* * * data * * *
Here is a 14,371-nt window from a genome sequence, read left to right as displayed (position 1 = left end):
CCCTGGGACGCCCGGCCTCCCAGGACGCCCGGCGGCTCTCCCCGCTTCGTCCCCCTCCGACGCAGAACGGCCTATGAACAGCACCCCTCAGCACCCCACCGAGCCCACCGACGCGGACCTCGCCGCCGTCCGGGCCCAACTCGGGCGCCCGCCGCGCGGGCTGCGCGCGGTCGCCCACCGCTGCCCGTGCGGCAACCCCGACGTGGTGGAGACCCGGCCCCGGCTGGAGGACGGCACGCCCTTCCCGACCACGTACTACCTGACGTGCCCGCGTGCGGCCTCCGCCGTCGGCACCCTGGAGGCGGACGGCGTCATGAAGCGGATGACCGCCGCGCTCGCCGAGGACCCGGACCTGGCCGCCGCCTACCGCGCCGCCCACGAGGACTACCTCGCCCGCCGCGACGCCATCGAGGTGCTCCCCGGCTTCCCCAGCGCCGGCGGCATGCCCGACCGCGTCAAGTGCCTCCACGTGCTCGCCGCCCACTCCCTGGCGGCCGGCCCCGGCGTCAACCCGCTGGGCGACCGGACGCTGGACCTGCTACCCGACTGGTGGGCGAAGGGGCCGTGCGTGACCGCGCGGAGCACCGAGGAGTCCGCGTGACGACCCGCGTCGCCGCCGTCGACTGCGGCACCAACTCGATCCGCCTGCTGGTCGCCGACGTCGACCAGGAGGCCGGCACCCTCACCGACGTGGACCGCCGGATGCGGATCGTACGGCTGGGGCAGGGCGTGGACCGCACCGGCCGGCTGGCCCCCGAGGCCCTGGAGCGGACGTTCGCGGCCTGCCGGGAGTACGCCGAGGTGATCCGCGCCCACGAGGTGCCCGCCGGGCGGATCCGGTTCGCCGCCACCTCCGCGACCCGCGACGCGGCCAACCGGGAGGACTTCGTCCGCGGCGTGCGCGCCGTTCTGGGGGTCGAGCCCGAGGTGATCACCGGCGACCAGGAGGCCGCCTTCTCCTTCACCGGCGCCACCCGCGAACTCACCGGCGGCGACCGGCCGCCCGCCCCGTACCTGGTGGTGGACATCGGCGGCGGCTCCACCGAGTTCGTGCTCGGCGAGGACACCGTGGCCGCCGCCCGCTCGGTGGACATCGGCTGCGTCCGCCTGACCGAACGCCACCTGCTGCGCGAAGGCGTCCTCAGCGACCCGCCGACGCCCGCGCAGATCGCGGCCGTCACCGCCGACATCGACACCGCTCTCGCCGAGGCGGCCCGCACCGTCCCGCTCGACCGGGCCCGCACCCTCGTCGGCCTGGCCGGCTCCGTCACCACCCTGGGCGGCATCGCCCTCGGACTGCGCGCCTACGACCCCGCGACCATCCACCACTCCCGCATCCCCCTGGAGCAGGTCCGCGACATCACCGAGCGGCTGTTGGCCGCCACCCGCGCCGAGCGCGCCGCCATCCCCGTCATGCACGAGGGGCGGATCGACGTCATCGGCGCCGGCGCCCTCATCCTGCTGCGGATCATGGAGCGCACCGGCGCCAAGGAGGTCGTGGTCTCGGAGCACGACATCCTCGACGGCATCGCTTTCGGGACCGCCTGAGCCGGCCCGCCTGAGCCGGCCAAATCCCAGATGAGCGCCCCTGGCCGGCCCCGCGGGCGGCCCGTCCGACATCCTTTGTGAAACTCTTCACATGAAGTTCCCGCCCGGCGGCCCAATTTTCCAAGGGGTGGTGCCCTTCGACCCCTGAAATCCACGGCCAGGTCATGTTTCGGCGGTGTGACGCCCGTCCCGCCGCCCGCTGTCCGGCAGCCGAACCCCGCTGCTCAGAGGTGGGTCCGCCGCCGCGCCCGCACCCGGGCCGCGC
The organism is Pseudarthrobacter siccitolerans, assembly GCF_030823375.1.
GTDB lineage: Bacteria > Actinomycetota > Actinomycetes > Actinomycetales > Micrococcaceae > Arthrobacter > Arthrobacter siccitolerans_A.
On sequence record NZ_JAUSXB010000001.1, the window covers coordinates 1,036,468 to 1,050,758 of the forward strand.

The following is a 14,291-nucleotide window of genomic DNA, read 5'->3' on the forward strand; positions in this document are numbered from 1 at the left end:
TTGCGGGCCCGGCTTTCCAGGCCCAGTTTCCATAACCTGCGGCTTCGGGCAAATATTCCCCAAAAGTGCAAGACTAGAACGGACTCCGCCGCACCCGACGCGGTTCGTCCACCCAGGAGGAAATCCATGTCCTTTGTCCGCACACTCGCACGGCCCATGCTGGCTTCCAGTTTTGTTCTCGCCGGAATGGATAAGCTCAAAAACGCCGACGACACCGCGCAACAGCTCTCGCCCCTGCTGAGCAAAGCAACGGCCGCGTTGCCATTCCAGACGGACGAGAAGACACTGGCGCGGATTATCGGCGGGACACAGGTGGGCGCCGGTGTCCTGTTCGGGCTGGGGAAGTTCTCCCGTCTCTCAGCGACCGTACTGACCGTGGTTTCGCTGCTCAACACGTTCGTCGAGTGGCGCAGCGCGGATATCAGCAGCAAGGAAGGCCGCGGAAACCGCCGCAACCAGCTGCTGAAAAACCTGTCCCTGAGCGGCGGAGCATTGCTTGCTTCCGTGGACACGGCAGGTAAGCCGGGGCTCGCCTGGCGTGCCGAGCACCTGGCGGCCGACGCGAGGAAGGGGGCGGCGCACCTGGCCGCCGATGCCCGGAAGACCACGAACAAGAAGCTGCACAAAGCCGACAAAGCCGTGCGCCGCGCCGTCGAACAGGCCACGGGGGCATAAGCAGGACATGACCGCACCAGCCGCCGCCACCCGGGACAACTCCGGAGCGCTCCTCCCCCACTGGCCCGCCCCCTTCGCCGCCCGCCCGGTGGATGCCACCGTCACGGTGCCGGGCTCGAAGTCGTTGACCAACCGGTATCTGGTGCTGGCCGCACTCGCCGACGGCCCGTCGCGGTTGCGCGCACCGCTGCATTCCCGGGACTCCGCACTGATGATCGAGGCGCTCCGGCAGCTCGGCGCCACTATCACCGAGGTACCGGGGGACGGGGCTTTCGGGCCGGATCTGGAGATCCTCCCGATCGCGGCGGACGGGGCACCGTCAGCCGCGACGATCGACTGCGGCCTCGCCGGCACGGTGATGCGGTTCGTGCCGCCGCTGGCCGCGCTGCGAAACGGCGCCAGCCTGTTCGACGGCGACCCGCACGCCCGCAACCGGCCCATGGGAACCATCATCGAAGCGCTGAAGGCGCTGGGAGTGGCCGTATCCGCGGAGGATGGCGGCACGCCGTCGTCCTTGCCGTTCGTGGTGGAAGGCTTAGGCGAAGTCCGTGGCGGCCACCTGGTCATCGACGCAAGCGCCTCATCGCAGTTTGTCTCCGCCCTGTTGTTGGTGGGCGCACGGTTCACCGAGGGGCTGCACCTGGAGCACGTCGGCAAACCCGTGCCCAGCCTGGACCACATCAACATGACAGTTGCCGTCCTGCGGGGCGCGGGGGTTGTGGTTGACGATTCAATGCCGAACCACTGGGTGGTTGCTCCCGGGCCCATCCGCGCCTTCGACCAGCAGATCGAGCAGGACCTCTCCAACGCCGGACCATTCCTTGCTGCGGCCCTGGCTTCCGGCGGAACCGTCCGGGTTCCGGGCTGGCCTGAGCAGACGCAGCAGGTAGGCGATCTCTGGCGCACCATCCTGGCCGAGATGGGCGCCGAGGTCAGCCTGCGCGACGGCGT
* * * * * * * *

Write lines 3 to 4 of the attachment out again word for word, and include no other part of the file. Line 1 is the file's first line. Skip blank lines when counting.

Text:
The organism is Pseudarthrobacter siccitolerans, assembly GCF_030823375.1.
GTDB lineage: Bacteria > Actinomycetota > Actinomycetes > Actinomycetales > Micrococcaceae > Arthrobacter > Arthrobacter siccitolerans_A.